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Powdery Mildew on Cannabis: Detection Myths & Realities

ByTrichome Team

August 24, 2023

Reading Time: 3 minutes

Powdery mildew is caused by fungal pathogens that exist as parasites on living plant tissues. They cannot live apart from their host, and the visible mildew itself is a “symptom” of the infection that you see in the form of spores from the fungus across the plant. Powdery mildew is particularly common in cannabis plants because it enjoys the warm and dry environments that are best for cannabis flowering.

The extent of powdery mildew is staggering: With over 400 species, it colonizes nearly 10,000 plant species. Its ubiquity means that practically anyone who has cultivated plants has encountered it. Although it might appear concerning, powdery mildew is harmless to humans and can be easily washed off vegetables from the garden.

Despite its mold-like appearance, as a parasite, its inability to survive separately from its host means that it won’t register on standard laboratory yeast and mold tests. In the context of cannabis, this translates to the fact that its presence wouldn’t impact microbial compliance test results. Nevertheless, should it infiltrate your cannabis cultivation, it has the potential to significantly diminish both crop yield and potency.

Passing With Powdery Mildew?

A common question that arises is, “I can visually identify PM in my facility, so why doesn’t the sample fail compliance testing for mold?” This confusion stems from the fact that mildew, unlike mold, requires a living host to thrive, making it unable to culture on artificial media commonly used in laboratory testing.

Testing for powdery mildew is more complex than some might assume. Unlike other fungi such as yeasts and molds, powdery mildew fungi cannot be cultured on artificial media. Consequently, they won’t show up in the required yeast and mold or other microbial compliance panel test, as they require their host to survive. This means that even if cannabis plants are affected by powdery mildew, standard tests and panels won’t indicate a failure.

To reliably detect powdery mildew, DNA-based methods like PCR tests are the only dependable option. This applies to all types of powdery mildew, including downy mildew and rust fungi. Through a PCR test, it’s possible to identify fungi responsible for powdery mildew in cannabis, such as common strains of Golovinomyces spp. If the facility’s powdery mildew issue is caused by these specific species, it can be accurately detected using this method.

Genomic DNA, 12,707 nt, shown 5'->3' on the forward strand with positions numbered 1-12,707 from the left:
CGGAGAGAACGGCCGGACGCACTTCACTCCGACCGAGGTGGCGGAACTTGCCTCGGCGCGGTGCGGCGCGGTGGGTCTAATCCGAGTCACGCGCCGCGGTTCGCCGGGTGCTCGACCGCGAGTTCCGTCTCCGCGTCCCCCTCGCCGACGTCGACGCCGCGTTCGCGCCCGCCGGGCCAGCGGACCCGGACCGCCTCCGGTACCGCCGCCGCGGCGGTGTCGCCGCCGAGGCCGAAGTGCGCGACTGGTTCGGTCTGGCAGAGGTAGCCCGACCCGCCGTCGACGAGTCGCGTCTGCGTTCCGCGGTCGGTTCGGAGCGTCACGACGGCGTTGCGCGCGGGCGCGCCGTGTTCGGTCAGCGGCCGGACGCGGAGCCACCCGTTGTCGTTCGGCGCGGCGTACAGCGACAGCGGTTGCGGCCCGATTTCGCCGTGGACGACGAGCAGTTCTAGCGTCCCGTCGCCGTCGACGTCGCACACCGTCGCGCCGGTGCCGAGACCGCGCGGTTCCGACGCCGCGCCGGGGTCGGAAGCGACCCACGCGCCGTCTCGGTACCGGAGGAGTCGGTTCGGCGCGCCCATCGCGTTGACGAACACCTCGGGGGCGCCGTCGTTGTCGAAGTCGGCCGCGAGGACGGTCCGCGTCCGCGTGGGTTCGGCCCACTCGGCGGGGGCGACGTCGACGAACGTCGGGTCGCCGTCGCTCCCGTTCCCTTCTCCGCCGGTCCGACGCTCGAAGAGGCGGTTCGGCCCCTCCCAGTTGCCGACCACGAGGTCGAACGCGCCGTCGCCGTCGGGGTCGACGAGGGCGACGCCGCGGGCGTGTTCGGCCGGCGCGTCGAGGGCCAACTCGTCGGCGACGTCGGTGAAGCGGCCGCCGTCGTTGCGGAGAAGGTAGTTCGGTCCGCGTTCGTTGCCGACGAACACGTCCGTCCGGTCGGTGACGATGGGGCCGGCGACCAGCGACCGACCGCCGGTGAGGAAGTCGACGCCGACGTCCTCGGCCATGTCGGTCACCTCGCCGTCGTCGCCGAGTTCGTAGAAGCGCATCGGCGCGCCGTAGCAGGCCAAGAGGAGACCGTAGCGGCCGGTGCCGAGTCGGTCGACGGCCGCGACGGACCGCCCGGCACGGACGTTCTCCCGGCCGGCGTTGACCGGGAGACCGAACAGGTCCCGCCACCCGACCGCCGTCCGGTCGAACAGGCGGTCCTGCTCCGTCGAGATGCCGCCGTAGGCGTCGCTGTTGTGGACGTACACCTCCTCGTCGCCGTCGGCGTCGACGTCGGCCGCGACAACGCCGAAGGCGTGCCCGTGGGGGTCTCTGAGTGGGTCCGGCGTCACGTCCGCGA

Detecting and Addressing Powdery Mildew

Visual observation remains the main means of identifying powdery mildew on cannabis plants. Any white patches you notice are likely indications of its presence. The symptoms of powdery mildew can vary, but they often manifest first on older leaves, typically lower down the plant. Early signs to watch for include a loss of color and the emergence of bright green or yellow spots. Typically, powdery mildew spores develop on leaves, though they can also be found beneath leaves, on stems, and petioles.

Unfortunately, if you spot it anywhere, it means that it is present throughout your entire growing area. Eliminating it from the grow room is essential before initiating a new crop cycle. As with any microbial contamination, cleaning the room thoroughly with a 0.5% sodium hypochlorite solution (AKA, diluted bleach) is the most effective.

In cases where a grow has suffered a severe infection and the grower seeks certainty about eradication, an early detection method like a PCR test can be employed. This test can confirm that the powdery mildew has been effectively eradicated, preventing any future spread.

Fortunately, powdery mildew, despite its impact on plant yield and health, is not considered harmful or toxic to humans. However, it’s important to note that even though it won’t be identified in a yeast and mold test, a sample heavily covered in powdery mildew might not pass a foreign matter inspection. As per New Jersey guidelines, “If visible foreign material such as sand, soil, cinders, dirt, mold or mildew exceeds 25% of the total sample area, the sample shall not meet specifications.”

Have questions about testing for powdery mildew in cannabis? Reach out to Trichome Analytical for guidance.